The highly popular Shoot for the Heart seminars have hosted many intriguing figures, but probably none more fascinating than Wes Walton, the man set to be the guest today, Feb. 26 at Mountain Bible Church.
Walton is a long time member of the Cowboy Mounted Shoot Association (CMSA) and in 2010 was inducted into the organization’s hall of fame.
In 1996, Walton helped form the Wyoming Rough Riders, the state’s first cowboy mounted shooting club.
Just three years later at Norco, Calif. he won the Single Action Shooting Society (SASS) world championships and later joined a Wild West tribute show to Roy Rogers.
In Scottsdale in 1999, he captured the CMSA’s World points Championship and was invited to join “Cowboys, Heroes and Friends” a production held at Dolly Parton’s Dixie Stampede in Branson, Mo.
At Walton’s induction into the CMSA Hall of Fame, he told the audience, “God has granted me all the desires of my heart. I’ve fulfilled every dream and experienced more life and adventures than most.
“The buckles have paled compared to the hungry eyes of my friends I see on Sunday mornings.”
While Payson has hosted cowboy shoots in the past, some are unfamiliar with the sport.
Cowboy shooting, CMSA officials say, “Is the fastest growing equestrian sport in the nation. Mounted contestants compete in this fast action timed event using two .45 caliber single action revolvers each loaded with five rounds of specially prepared blank ammunition.”
In the competitions, shooters are assigned to different divisions, from novice to the seasoned professional, based on ability.
At 5:30 p.m. today, Tuesday, just prior to Walton’s appearance at Shoot for the Heart, cowboy beans and cornbread will be served free of charge.
Door prizes will also be given.
Shoot for the Heart was jumpstarted in January 2010 by former Payson High School teacher and coach Dennis Pirch and others.
At the time, few could have predicted the seminars would enjoy such success drawing throngs of people to every presentation.
Pirch remembers the original concept behind Shoot for the Heart was to provide “outdoor recreation time with an emphasis on hunting and fishing in God’s creation.”
As a part time outdoor columnist for the Payson Roundup, Pirch ends most of his chronicles, which appear mostly in Friday editions, with something similar to, “This weekend enjoy the outdoors of the Rim Country — God’s creation.”
Shoot for the Heart is also to help families who love the outdoors becomes better hunters and fishermen, and to build relationships with others who share the same emphasis.
For more about Shoot for the Heart, call Mountain Bible Church at (928) 472-7800.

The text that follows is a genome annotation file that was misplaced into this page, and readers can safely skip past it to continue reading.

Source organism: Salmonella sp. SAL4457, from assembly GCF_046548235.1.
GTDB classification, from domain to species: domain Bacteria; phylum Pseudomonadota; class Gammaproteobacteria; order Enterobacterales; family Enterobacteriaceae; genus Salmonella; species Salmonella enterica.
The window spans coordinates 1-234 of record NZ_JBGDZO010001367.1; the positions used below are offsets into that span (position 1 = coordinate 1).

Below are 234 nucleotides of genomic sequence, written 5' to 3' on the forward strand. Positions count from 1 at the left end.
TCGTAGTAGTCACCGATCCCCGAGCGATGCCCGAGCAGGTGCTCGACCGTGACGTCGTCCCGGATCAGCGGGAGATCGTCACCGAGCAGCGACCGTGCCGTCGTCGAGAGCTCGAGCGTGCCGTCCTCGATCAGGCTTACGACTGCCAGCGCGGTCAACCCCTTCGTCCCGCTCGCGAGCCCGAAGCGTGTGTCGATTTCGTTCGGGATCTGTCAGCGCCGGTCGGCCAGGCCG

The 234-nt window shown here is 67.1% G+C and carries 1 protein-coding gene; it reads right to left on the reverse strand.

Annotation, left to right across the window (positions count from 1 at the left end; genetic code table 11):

Payson High Athletic Director Don Heizer is on a mission to find sufficient baseball and softball umpires for the 2013 season.
“Right now, we don’t have the officials we need,” Heizer said late last week.
Many of the umpires needed in Payson will be for junior varsity games, of which there will be about 11 each in both baseball and softball. Most games are played on weekday afternoons after school is dismissed.
Of course, umpires can also be asked to travel to other nearby towns and cities to officiate prep games.
The pay for regular season games, $25 for non-varsity games and $50 for varsity, is set by the Arizona Interscholastic Association. Umpires can also receive mileage fees for travel to and from games.
Umpires, however, are responsible for buying their own officiating uniforms.
Around the state, especially in the urban areas, some umpires are limited to only a few games each season. But in the Rim Country, Heizer emphasizes, there will be ample opportunities to officiate both baseball and softball.
To umpire, candidates must be 18 years of age, not in high school, and register with the AIA.
They must also have a strong knowledge of baseball and softball and, probably most importantly, personal integrity.
AIA officials stress that high school coaches and athletes consider games the most important thing occurring in their lives at the time, which umpires — if their goal is to be successful — must also do. Umpires must also have a healthy dose of self-confidence and a strong presence on the field to go along with a love of athletics and young people.
While umpiring and officiating can be a rewarding profession, it is not for everyone and requires some personal adjustments, mostly because quick decisions must be made and they often don’t please everybody.
The AIA points out that umpires are hugely important because they play a vital role in the success of interscholastic athletic programs and the student athletes they serve.
For more information, call Heizer at (928) 474-2233 or go online to the AIA website at www.aiaonline.org/officials/become_official.php.